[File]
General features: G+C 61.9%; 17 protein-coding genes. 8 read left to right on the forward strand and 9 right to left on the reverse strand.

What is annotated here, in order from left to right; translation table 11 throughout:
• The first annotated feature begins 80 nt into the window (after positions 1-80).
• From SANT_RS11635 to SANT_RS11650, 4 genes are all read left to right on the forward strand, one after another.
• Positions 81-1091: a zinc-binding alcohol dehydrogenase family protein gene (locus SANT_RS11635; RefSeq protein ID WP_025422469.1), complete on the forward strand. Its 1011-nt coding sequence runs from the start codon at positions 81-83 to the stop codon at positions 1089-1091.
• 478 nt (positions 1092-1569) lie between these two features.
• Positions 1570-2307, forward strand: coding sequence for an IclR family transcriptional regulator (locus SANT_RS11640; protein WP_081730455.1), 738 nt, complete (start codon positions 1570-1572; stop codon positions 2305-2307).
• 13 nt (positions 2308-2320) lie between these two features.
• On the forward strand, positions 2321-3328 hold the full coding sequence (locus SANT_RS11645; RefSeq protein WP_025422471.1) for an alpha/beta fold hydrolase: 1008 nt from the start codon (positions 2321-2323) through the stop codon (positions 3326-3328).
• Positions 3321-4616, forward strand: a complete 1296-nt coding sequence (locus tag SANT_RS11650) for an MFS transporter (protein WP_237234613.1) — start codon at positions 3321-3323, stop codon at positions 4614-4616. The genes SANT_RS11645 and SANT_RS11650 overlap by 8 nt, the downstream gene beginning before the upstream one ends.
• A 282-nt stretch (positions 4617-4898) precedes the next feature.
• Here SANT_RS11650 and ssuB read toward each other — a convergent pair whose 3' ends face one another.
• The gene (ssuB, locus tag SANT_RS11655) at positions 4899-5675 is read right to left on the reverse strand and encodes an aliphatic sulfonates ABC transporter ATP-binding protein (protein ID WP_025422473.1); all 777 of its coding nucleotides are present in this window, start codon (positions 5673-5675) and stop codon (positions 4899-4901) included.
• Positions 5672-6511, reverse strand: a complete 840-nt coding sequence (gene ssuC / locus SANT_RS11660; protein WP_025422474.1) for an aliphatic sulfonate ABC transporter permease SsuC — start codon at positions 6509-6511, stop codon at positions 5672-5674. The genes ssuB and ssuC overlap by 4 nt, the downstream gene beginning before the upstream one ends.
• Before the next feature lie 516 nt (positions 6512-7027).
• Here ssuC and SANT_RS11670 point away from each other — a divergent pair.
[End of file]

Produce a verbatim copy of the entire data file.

General features: G+C 61.9%; 17 protein-coding genes. 8 read left to right on the forward strand and 9 right to left on the reverse strand.

What is annotated here, in order from left to right; translation table 11 throughout:
• The first annotated feature begins 80 nt into the window (after positions 1-80).
• From SANT_RS11635 to SANT_RS11650, 4 genes are all read left to right on the forward strand, one after another.
• Positions 81-1091: a zinc-binding alcohol dehydrogenase family protein gene (locus SANT_RS11635; RefSeq protein ID WP_025422469.1), complete on the forward strand. Its 1011-nt coding sequence runs from the start codon at positions 81-83 to the stop codon at positions 1089-1091.
• 478 nt (positions 1092-1569) lie between these two features.
• Positions 1570-2307, forward strand: coding sequence for an IclR family transcriptional regulator (locus SANT_RS11640; protein WP_081730455.1), 738 nt, complete (start codon positions 1570-1572; stop codon positions 2305-2307).
• 13 nt (positions 2308-2320) lie between these two features.
• On the forward strand, positions 2321-3328 hold the full coding sequence (locus SANT_RS11645; RefSeq protein WP_025422471.1) for an alpha/beta fold hydrolase: 1008 nt from the start codon (positions 2321-2323) through the stop codon (positions 3326-3328).
• Positions 3321-4616, forward strand: a complete 1296-nt coding sequence (locus tag SANT_RS11650) for an MFS transporter (protein WP_237234613.1) — start codon at positions 3321-3323, stop codon at positions 4614-4616. The genes SANT_RS11645 and SANT_RS11650 overlap by 8 nt, the downstream gene beginning before the upstream one ends.
• A 282-nt stretch (positions 4617-4898) precedes the next feature.
• Here SANT_RS11650 and ssuB read toward each other — a convergent pair whose 3' ends face one another.
• The gene (ssuB, locus tag SANT_RS11655) at positions 4899-5675 is read right to left on the reverse strand and encodes an aliphatic sulfonates ABC transporter ATP-binding protein (protein ID WP_025422473.1); all 777 of its coding nucleotides are present in this window, start codon (positions 5673-5675) and stop codon (positions 4899-4901) included.
• Positions 5672-6511, reverse strand: a complete 840-nt coding sequence (gene ssuC / locus SANT_RS11660; protein WP_025422474.1) for an aliphatic sulfonate ABC transporter permease SsuC — start codon at positions 6509-6511, stop codon at positions 5672-5674. The genes ssuB and ssuC overlap by 4 nt, the downstream gene beginning before the upstream one ends.
• Before the next feature lie 516 nt (positions 6512-7027).
• Here ssuC and SANT_RS11670 point away from each other — a divergent pair.